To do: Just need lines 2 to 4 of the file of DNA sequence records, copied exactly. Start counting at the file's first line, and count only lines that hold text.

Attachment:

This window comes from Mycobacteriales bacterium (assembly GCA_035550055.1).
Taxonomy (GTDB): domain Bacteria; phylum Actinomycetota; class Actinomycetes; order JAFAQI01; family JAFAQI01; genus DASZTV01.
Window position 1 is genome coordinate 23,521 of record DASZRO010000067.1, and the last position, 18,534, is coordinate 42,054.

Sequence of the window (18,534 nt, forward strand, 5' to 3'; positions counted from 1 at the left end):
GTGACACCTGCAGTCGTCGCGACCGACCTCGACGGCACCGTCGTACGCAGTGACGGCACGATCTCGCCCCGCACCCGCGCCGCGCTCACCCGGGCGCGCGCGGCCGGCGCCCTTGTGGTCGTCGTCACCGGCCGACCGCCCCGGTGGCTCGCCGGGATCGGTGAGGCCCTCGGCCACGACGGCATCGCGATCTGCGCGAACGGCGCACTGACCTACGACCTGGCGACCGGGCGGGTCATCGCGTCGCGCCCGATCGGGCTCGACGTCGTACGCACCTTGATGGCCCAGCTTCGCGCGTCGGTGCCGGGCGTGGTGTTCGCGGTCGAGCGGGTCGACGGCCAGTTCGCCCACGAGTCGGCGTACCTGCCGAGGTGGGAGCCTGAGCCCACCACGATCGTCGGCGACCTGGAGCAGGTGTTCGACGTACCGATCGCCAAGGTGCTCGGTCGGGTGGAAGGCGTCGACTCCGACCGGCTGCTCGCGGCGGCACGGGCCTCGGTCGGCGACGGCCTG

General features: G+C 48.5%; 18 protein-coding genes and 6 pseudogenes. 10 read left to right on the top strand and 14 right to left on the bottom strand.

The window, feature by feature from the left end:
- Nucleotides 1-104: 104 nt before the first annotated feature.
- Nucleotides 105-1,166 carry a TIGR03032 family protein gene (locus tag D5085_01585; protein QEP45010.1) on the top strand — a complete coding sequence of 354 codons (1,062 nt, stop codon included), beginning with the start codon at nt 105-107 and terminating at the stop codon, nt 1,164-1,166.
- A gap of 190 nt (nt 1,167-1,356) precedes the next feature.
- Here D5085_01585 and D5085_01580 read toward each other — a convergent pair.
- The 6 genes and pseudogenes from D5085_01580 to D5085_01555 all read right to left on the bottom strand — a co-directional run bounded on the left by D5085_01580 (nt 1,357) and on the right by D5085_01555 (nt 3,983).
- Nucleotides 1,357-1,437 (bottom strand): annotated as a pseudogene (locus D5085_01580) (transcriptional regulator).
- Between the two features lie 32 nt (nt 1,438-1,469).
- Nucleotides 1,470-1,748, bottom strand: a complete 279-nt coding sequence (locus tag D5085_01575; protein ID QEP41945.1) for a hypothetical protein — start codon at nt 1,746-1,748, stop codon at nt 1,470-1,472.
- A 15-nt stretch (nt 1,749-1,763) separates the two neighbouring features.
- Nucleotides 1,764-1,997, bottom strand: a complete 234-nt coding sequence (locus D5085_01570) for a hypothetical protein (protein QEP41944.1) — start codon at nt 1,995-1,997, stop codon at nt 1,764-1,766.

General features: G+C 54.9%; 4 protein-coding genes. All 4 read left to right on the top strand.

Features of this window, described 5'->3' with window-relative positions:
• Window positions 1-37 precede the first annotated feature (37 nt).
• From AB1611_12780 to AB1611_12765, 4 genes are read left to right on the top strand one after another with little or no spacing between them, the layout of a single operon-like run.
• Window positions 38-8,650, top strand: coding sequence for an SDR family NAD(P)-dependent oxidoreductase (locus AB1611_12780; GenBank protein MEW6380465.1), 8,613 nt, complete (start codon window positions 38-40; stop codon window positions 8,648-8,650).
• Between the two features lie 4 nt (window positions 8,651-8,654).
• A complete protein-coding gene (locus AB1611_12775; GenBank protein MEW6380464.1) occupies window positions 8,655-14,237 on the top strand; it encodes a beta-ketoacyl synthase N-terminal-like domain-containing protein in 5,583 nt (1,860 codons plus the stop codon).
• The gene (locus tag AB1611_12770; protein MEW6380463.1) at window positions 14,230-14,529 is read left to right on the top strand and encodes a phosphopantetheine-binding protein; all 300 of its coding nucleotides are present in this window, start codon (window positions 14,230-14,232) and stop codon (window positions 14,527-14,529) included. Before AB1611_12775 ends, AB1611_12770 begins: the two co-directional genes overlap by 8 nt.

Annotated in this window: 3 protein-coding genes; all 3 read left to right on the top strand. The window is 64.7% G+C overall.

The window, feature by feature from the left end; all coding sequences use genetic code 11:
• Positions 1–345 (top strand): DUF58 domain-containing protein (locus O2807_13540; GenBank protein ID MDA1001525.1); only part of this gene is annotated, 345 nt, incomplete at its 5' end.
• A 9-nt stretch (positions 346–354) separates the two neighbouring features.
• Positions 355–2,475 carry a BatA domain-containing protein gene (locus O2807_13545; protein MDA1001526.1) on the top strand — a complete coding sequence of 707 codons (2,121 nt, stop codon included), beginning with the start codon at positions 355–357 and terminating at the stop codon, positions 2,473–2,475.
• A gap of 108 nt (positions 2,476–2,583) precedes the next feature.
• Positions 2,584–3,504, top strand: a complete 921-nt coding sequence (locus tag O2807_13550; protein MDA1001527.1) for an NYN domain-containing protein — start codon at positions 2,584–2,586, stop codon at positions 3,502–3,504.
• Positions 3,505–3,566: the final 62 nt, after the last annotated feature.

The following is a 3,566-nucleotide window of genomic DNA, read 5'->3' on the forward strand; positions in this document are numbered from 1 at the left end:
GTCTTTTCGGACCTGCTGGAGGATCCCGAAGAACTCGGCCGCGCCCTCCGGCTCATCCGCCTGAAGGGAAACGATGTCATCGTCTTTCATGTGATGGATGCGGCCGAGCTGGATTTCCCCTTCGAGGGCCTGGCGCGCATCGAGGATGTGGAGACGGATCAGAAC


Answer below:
Taxonomy (GTDB): domain Bacteria; phylum Actinomycetota; class Actinomycetes; order JAFAQI01; family JAFAQI01; genus DASZTV01.
Window position 1 is genome coordinate 23,521 of record DASZRO010000067.1, and the last position, 18,534, is coordinate 42,054.

Sequence of the window (18,534 nt, forward strand, 5' to 3'; positions counted from 1 at the left end):